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Concerted Trafficking Regulation of Kv2.1 and KATP Channels by Leptin in Pancreatic {beta}-cells [Signal Transduction]

October 9th, 2015 by Wu, Y., Shyng, S.-L., Chen, P.-C.

In pancreatic β-cells, Kv2.1 channels are the dominant delayed rectifier potassium channels responsible for action potential repolarization. Here, we report that leptin, a hormone secreted by adipocytes known to inhibit insulin secretion, causes a transient increase in surface expression of Kv2.1 channels in rodent and human β -cells. The effect of leptin on Kv2.1 surface expression is mediated by the AMP-activated protein kinase AMPK. Activation of AMPK mimics, whereas inhibition of AMPK occludes the effect of leptin. Inhibition of CaMKKβ;, a known upstream kinase of AMPK, also blocks the effect of leptin. In addition, the cAMP-dependent protein kinase PKA is involved in Kv2.1 channel trafficking regulation. Inhibition of PKA prevents leptin or AMPK activators from increasing Kv2.1 channel density, while stimulation of PKA is sufficient to promote Kv2.1 channel surface expression. The increased Kv2.1 surface expression by leptin is dependent on actin depolymerization; and pharmacologically-induced actin depolymerization is sufficient to enhance Kv2.1 surface expression. The signaling and cellular mechanisms underlying Kv2.1 channel trafficking regulation by leptin mirror those reported recently for ATP-sensitive potassium (KATP) channels, which are critical for coupling glucose stimulation with membrane depolarization. We show that the leptin-induced increase in surface KATP channels results in more hyperpolarized membrane potentials than control cells at stimulating glucose concentrations, and the increase in Kv2.1 channels leads to a more rapid repolarization of membrane potential in cells firing action potentials. The study supports a model in which leptin exerts concerted trafficking regulation of KATP and Kv2.1 channels to coordinately inhibit insulin secretion.

Coordination of Protein Phosphorylation and Dephosphorylation in Synaptic Plasticity [Signal Transduction]

October 9th, 2015 by Woolfrey, K. M., Dell'Acqua, M. L.

A central theme in nervous system function is equilibrium: synaptic strengths wax and wane, neuronal firing rates adjust up and down, and neural circuits balance excitation with inhibition. This push/pull regulatory theme carries through to the molecular level at excitatory synapses, where protein function is controlled through phosphorylation and dephoshorylation by kinases and phosphatases. However, these opposing enzymatic activities are only part of the equation, as scaffolding interactions and assembly of multi-protein complexes are further required for efficient, localized synaptic signaling. This review will focus on coordination of postsynaptic serine/threonine kinase and phosphatase signaling by scaffold proteins during synaptic plasticity.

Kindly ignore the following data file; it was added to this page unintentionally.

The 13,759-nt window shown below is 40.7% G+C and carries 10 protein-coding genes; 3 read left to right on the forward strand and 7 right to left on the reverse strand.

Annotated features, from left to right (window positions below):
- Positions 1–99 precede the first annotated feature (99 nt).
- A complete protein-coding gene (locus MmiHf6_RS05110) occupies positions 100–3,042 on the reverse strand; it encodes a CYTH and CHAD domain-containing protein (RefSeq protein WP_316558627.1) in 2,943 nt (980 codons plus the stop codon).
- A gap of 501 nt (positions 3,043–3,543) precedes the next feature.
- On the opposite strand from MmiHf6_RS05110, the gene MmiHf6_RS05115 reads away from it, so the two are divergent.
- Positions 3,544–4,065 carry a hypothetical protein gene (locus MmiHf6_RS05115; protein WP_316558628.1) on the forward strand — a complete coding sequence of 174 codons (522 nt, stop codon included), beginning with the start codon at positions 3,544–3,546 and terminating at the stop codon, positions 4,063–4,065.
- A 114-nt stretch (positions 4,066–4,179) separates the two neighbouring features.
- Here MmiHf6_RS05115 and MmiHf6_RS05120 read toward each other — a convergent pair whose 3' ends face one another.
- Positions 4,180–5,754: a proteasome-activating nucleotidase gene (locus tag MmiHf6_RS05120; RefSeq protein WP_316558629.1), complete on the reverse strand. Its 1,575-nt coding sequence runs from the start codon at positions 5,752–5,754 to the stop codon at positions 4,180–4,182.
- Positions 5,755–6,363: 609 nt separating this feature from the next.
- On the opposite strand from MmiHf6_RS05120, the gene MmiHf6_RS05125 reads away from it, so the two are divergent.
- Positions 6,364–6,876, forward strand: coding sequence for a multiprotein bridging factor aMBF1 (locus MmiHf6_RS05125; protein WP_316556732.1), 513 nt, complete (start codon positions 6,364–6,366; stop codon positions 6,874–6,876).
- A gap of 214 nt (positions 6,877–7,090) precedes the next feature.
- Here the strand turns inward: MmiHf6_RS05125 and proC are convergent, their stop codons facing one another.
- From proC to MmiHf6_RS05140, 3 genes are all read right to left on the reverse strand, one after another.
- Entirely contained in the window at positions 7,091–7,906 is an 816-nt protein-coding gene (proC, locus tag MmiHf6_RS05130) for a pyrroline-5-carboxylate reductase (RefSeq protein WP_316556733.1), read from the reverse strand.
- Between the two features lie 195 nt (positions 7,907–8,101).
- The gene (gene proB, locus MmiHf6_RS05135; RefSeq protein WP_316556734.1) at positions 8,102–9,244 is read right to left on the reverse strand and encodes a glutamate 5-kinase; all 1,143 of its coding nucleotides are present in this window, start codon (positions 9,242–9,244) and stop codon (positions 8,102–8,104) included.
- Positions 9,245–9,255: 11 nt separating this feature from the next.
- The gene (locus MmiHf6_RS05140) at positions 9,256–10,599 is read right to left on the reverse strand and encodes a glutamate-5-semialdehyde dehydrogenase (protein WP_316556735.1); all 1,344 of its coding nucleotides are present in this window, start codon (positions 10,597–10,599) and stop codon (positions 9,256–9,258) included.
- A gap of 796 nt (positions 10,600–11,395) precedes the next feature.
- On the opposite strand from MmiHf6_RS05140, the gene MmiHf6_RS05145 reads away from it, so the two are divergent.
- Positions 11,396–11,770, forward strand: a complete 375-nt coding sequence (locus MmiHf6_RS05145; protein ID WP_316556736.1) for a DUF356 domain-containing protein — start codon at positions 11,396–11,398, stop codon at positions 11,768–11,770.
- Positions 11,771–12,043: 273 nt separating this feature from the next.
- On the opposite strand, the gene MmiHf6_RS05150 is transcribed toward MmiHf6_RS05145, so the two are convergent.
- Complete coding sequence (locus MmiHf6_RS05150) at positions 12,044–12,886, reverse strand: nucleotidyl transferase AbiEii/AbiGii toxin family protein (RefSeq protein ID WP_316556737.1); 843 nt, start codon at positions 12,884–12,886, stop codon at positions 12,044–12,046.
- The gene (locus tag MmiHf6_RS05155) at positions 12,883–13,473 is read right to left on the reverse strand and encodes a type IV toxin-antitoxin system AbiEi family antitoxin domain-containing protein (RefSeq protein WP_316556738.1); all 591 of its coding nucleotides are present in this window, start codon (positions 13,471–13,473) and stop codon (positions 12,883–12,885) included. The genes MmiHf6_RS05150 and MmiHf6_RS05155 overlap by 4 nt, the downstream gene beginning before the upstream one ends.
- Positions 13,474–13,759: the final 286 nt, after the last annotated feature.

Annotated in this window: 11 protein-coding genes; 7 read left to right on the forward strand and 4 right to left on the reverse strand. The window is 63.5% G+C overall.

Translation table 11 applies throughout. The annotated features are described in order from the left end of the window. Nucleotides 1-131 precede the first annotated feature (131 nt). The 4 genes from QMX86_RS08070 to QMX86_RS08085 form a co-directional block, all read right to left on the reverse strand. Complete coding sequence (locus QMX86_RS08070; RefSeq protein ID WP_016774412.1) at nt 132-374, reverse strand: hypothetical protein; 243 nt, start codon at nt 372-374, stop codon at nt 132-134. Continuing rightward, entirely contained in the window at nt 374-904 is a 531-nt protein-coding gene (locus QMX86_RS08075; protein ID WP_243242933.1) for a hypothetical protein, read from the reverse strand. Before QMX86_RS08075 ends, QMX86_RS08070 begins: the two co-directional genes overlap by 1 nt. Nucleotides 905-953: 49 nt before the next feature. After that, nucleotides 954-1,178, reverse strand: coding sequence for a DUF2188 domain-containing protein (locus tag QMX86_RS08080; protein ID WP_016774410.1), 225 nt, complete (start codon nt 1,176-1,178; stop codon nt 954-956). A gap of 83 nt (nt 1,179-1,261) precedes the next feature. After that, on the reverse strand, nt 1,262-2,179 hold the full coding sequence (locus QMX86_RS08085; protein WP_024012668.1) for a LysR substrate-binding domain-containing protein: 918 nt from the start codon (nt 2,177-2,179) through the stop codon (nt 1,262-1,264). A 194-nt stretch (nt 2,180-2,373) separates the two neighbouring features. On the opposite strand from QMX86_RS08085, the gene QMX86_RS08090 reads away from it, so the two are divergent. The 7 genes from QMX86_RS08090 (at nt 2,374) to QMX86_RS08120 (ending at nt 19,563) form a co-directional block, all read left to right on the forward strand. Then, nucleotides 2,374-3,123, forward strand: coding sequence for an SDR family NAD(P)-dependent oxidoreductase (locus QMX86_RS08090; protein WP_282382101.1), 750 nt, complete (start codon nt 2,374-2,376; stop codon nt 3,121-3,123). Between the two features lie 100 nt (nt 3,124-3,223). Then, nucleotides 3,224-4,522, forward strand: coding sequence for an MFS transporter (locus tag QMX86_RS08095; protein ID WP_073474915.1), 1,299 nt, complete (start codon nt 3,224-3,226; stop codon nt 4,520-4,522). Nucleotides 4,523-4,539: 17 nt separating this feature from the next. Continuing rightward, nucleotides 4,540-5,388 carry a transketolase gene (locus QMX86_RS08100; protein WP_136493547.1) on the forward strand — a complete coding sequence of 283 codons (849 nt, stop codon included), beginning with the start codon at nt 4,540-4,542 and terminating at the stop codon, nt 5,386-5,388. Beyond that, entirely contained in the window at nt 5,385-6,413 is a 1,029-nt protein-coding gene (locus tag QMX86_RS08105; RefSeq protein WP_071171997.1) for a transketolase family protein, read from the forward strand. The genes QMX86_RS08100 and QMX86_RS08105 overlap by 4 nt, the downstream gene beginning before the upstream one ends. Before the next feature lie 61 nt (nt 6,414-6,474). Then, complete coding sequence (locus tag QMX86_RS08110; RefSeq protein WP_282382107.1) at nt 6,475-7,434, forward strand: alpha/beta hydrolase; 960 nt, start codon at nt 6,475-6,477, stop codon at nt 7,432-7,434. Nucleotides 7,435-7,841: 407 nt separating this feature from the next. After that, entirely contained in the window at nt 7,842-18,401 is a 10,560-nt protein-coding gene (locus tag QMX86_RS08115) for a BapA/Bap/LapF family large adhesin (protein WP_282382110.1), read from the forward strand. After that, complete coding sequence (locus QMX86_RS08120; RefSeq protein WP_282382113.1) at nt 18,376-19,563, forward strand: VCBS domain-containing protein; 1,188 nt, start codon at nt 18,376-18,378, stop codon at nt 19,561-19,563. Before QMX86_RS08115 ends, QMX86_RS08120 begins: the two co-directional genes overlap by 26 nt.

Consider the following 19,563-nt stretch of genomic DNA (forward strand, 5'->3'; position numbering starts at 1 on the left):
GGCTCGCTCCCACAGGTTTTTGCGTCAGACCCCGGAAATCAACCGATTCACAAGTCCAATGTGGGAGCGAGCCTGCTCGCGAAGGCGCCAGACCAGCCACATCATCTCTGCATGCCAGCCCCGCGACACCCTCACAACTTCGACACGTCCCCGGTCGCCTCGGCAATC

A Disintegrin and Metalloprotease 10 is Indispensable for Maintenance of the Muscle Satellite Cell Pool [Cell Biology]

October 9th, 2015 by

Satellite cells (SCs) are muscle-specific stem cells that are essential for the regeneration of damaged muscles. Although SCs have a robust capacity to regenerate myofibers, the number of SCs decreases with aging, leading to insufficient recovery after muscle injury. We herein show that ADAM10, a membrane-bound proteolytic enzyme with a critical role in Notch processing (S2 cleavage), is essential for the maintenance of SC quiescence. We generated mutant mice in which ADAM10 in SCs can be conditionally abrogated by tamoxifen injection. Tamoxifen-treated mutant mice did not show any apparent defects and grew normally under unchallenged conditions. However, these mice showed nearly complete loss of muscle regeneration after chemically induced muscle injury. In situ hybridization and flow cytometric analyses revealed that the mutant mice had significantly less SCs compared to wild type controls. Of note, we found that inactivation of ADAM10 in SCs severely compromised Notch signaling and led to dysregulated myogenic differentiation, ultimately resulting in deprivation of the SC pool in vivo. Taken together, the present findings underscore the role of ADAM10 as an indispensable component of Notch signaling in SCs and for maintaining the SC pool.